Giant Pumpkin Suite

Who are you, if you can’t be what you always expected? A moving coming-of-age tale of prodigy and community, unlikely friendship and growing things.

Twelve-year-old Rose Bruitgan has grown seven inches in the last eighth months. She’s always been different from her twin brother, Thomas, but now she towers over him in too many ways. The gap in their interests continues to widen as well. Musical talent Rose is focused on winning the upcoming Bach Cello Suites Competition, while happy-go-lucky Thomas has taken up the challenge of growing a giant pumpkin in the yard of their elderly neighbor, Mr. Pickering.

But when a serious accident changes the course of the summer, Rose is forced to grow and change in ways she never could have imagined.

Along the way there’s tap dancing and classic musicals, mail-order worms and neighborhood-sourced compost, fresh-squeezed lemonade, the Minnesota State Fair—and an eclectic cast of local characters that readers will fall in love with.

Siblings who approach summer vacation with different plans reflecting their varied personalities makes for a feel good story perfect for young kids. Great well-developed characters will pull at the heart strings.

Rose is an incredibly driven child; more like an adult trapped inside a few feet of cuteness trying to make her mark upon the world. A cellist who the word exceptional doesn’t seem to describe her ability enough and who takes OCD to a new level for someone so young. Her narrow minded focus is causing her other relationships to fall by the wayside even with her twin brother.

Rose wasn’t the easiest character to like with her borderline narcissistic attitude towards her musical talent and how she treats those who care about her like her brother and neighbor. Though she begins to round off those hard edges and it’s this evolving growth in her personality that helps win you over.

Her twin has found a cause to focus on as he jumps in to help his neighbor with growing pumpkins. This says much about the character of a young boy who would put an adult neighbor’s welfare above typical summer pursuits. But as Thomas finds the challenge a bit much on his own, his sister manages to find time to fill the gap.

The pressure on her to perfect her talent while helping her brother builds until a trick of fate changes everything for them both.

The other characters like those involved with Rose’s cello playing and the neighbors may not take as much space in the story but the parts they fill are important and meaningful. No one feels like filler or just there to pad the page count. I enjoyed the diversity especially as it seemed to accurately reflect the modern setting the story is set in.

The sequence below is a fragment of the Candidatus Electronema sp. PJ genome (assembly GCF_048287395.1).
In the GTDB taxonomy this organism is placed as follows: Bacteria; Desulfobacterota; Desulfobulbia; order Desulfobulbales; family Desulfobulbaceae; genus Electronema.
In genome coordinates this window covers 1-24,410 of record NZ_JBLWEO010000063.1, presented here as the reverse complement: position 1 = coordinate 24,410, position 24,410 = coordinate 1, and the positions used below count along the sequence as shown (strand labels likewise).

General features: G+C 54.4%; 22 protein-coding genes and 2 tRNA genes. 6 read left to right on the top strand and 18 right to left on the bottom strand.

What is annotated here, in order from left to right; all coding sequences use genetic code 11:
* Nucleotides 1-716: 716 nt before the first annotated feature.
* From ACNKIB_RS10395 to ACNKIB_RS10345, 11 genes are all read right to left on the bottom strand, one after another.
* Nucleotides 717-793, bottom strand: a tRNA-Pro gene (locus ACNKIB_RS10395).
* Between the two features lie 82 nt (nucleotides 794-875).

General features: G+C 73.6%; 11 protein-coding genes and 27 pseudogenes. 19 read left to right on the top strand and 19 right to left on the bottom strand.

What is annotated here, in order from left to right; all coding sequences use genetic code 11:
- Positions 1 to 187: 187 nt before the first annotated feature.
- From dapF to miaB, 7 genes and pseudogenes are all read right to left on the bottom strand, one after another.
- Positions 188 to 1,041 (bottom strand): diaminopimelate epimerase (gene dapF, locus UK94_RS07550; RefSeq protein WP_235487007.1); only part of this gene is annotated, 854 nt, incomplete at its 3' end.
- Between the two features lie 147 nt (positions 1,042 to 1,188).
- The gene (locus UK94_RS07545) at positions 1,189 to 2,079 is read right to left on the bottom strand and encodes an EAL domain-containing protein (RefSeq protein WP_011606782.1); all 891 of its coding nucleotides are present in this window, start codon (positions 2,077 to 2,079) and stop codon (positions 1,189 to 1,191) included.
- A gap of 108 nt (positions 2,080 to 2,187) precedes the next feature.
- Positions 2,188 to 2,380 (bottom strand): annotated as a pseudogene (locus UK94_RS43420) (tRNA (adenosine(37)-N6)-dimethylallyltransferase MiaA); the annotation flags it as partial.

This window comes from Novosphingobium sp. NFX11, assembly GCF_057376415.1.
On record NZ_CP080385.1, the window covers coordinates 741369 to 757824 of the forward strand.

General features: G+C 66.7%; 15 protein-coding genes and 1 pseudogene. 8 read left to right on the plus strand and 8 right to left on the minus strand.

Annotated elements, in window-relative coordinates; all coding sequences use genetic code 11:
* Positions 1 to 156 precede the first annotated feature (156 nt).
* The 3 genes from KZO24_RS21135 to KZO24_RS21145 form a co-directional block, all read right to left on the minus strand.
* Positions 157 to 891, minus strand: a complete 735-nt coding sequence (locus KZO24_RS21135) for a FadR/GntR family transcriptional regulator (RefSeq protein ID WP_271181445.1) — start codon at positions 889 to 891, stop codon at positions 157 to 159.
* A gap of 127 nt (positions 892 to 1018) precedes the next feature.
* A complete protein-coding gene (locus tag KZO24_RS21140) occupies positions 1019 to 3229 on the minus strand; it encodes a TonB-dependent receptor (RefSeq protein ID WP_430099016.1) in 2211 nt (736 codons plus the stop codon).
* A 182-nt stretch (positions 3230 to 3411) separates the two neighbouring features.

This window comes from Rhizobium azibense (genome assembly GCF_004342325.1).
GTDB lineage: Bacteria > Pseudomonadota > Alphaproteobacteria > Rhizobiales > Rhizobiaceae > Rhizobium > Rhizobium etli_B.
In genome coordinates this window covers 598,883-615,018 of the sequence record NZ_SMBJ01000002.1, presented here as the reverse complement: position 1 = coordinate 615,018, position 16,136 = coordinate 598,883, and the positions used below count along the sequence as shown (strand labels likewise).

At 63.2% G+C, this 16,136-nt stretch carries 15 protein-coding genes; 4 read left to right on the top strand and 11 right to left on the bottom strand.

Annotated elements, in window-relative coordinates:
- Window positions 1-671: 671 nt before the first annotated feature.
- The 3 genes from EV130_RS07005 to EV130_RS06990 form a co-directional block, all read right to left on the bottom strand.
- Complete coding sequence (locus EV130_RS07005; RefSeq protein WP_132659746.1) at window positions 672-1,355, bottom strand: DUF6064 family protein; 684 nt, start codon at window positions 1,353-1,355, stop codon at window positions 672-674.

If you’ve ever been curious on how to grow a pumpkin reading this will definitely give you the foundation as the author obviously did some well detailed research to provide a realistic story. It ended up making my daughters and I try our hand and although we managed a few before the heat in Texas destroyed our plants it was fun taking something out of a book and putting it into practice. We learned some things along the way so next year maybe we can have our own prize winning pumpkin.

You’ll also get a crash course in classical music which was another real world lesson we were able to jump into as I showed my daughters YouTube videos of cellists playing Bach’s compositions and we googled information about him and others.

There is also a look at some of the richness of the Japanese culture and thankfully our city is hosting a tea and overview soon so I can’t wait to take my girls so they can get an in person perspective of what the author used.

The only negatives I see is that the beginning is so focused on music that if you aren’t interested it’ll probably be hard to hold your attention and it’s a little on the long side so it might be hard to hold the attention of the younger audience unless they break it up into small bits. I read this to my daughters a few chapters every night which made it easier to keep them interested.

I appreciated that even if we didn’t get a happy perfect ending, it was a realistic one that provided a great life lesson.

Thank you to Netgalley and Candlewick Press for allowing me to review this!

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*image & synopsis from Netgalley

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